Re: # or ? in URLS (was BOS confusion)

| At 11:42 PM 1/7/97 -0500, David G. Durand wrote:
| >At 4:25 PM 1/3/97, W. Eliot Kimber wrote:
| >>But wouldn't anything else be a query and thus have to go after a "?".
| >
| >   Queries _always_ invoke a server-side process. #-strings invoke a
| >client-side process, that depends on the MIME-type of the resource
| >deisgnated by the URL the #-string is attached to.
| I hadn't realized that distinction.  

I believe this does not necessarily apply to URLs in general (see below).

As I understand it, the addressing of the fragment is separate from 
the semantics of the request for the object identified by the URL 
(the part before the #).  The HTTP URL defines these semantics wrt #.

From the notoriously ill-written RFC 1630 on URLs:


      The hash ("#", ASCII 23 hex) character is reserved as a delimiter
      to separate the URI of an object from a fragment identifier .



   This represents a part of, fragment of, or a sub-function within, an
   object.  Its syntax and semantics are defined by the application
   responsible for the object, or the specification of the content type
   of the object.  The only definition here is of the allowed characters
   by which it may be represented in a URL.

   Specific syntaxes for representing fragments in text documents by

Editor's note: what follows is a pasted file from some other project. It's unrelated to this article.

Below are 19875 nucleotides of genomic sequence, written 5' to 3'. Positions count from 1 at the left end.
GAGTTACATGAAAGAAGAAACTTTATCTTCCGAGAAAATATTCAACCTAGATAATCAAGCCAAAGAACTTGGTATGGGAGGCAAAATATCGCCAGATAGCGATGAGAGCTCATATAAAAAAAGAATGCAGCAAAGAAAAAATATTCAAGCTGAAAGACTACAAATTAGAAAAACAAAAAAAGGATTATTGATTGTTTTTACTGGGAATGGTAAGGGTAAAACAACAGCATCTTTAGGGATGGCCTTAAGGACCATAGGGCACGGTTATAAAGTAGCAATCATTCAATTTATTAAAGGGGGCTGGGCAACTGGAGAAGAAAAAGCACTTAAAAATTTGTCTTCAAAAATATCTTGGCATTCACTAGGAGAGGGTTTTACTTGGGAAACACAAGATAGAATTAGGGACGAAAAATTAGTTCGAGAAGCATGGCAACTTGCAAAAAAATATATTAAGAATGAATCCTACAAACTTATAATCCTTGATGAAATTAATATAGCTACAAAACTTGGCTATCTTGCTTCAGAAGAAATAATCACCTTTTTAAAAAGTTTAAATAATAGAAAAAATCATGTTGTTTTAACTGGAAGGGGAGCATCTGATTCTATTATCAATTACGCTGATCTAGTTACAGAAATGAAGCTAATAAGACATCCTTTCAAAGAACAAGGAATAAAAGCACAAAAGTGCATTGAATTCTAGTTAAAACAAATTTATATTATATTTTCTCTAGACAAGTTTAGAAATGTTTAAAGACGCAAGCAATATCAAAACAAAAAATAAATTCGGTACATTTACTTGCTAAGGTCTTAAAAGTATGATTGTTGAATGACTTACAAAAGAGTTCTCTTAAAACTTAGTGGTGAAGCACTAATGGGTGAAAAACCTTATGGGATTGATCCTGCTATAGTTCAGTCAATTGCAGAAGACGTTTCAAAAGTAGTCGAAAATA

line and character range, or in graphics by coordinates, or in
   structured documents using ladders, are suitable for standardization
   but not defined here.

   The fragment-id follows the URL of the whole object from which it is
   separated by a hash sign (#).  If the fragment-id is void, the hash
   sign may be omitted: A void fragment-id with or without the hash sign
   means that the URL refers to the whole object.

   While this hook is allowed for identification of fragments, the
   question of addressing of parts of objects, or of the grouping of
   objects and relationship between continued and containing objects, is
   not addressed by this document.

   Fragment identifiers do NOT address the question of objects which are
   different versions of a "living" object, nor of expressing the
   relationships between different versions and the living object.

   There is no implication that a fragment identifier refers to anything
   which can be extracted as an object in its own right.  It may, for
   example, refer to an indivisible point within an object.

 ... [from HTTP-specific portion, now obsolete but perhaps not in
      this detail:]

No fragmentid part of a WWW URI (the hash sign and
   following) is sent with the request.  Spaces and control characters
   in URLs must be escaped for transmission in HTTP, as must other
   disallowed characters.
 ... [from nonnormative examples for HTTP:]
   A reference to a particular part of a document may, including the
   fragment identifier, look like


   in which case the string "#andy" is not sent to the server, but is
   retained by the client and used when the whole object had been

    Terry Allen    Fujitsu Software Corp.    tallen@fsc.fujitsu.com
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